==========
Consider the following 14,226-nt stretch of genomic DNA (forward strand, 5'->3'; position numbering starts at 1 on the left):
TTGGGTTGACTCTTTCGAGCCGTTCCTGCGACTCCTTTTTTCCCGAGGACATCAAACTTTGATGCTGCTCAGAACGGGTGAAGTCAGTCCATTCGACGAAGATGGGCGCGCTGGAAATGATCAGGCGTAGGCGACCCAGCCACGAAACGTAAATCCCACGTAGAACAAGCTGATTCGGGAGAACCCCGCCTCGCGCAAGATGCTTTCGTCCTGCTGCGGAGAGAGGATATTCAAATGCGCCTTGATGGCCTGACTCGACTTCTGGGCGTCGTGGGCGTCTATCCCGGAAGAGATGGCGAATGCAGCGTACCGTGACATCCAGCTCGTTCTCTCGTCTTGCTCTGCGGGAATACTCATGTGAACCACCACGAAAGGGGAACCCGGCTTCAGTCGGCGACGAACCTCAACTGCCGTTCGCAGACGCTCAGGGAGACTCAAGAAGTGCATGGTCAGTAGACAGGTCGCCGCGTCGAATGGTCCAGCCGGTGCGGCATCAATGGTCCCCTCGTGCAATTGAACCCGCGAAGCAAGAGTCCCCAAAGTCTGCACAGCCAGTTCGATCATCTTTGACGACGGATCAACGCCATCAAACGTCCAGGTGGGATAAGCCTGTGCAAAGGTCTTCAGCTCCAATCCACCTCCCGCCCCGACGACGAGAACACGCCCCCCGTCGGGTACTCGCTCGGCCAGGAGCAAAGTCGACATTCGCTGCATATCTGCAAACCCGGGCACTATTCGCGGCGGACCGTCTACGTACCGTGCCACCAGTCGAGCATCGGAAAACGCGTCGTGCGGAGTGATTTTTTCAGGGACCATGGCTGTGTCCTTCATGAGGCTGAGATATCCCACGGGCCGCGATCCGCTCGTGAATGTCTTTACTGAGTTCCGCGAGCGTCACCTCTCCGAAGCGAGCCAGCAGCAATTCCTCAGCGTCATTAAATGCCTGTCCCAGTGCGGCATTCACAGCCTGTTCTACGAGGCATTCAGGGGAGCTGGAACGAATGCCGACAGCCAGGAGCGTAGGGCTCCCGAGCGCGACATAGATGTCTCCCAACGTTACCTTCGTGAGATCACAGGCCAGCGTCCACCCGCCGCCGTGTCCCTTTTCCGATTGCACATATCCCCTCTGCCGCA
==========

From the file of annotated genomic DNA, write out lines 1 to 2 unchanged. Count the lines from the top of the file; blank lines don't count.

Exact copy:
Consider the following 14,226-nt stretch of genomic DNA (forward strand, 5'->3'; position numbering starts at 1 on the left):
TTGGGTTGACTCTTTCGAGCCGTTCCTGCGACTCCTTTTTTCCCGAGGACATCAAACTTTGATGCTGCTCAGAACGGGTGAAGTCAGTCCATTCGACGAAGATGGGCGCGCTGGAAATGATCAGGCGTAGGCGACCCAGCCACGAAACGTAAATCCCACGTAGAACAAGCTGATTCGGGAGAACCCCGCCTCGCGCAAGATGCTTTCGTCCTGCTGCGGAGAGAGGATATTCAAATGCGCCTTGATGGCCTGACTCGACTTCTGGGCGTCGTGGGCGTCTATCCCGGAAGAGATGGCGAATGCAGCGTACCGTGACATCCAGCTCGTTCTCTCGTCTTGCTCTGCGGGAATACTCATGTGAACCACCACGAAAGGGGAACCCGGCTTCAGTCGGCGACGAACCTCAACTGCCGTTCGCAGACGCTCAGGGAGACTCAAGAAGTGCATGGTCAGTAGACAGGTCGCCGCGTCGAATGGTCCAGCCGGTGCGGCATCAATGGTCCCCTCGTGCAATTGAACCCGCGAAGCAAGAGTCCCCAAAGTCTGCACAGCCAGTTCGATCATCTTTGACGACGGATCAACGCCATCAAACGTCCAGGTGGGATAAGCCTGTGCAAAGGTCTTCAGCTCCAATCCACCTCCCGCCCCGACGACGAGAACACGCCCCCCGTCGGGTACTCGCTCGGCCAGGAGCAAAGTCGACATTCGCTGCATATCTGCAAACCCGGGCACTATTCGCGGCGGACCGTCTACGTACCGTGCCACCAGTCGAGCATCGGAAAACGCGTCGTGCGGAGTGATTTTTTCAGGGACCATGGCTGTGTCCTTCATGAGGCTGAGATATCCCACGGGCCGCGATCCGCTCGTGAATGTCTTTACTGAGTTCCGCGAGCGTCACCTCTCCGAAGCGAGCCAGCAGCAATTCCTCAGCGTCATTAAATGCCTGTCCCAGTGCGGCATTCACAGCCTGTTCTACGAGGCATTCAGGGGAGCTGGAACGAATGCCGACAGCCAGGAGCGTAGGGCTCCCGAGCGCGACATAGATGTCTCCCAACGTTACCTTCGTGAGATCACAGGCCAGCGTCCACCCGCCGCCGTGTCCCTTTTCCGATTGCACATATCCCCTCTGCCGCA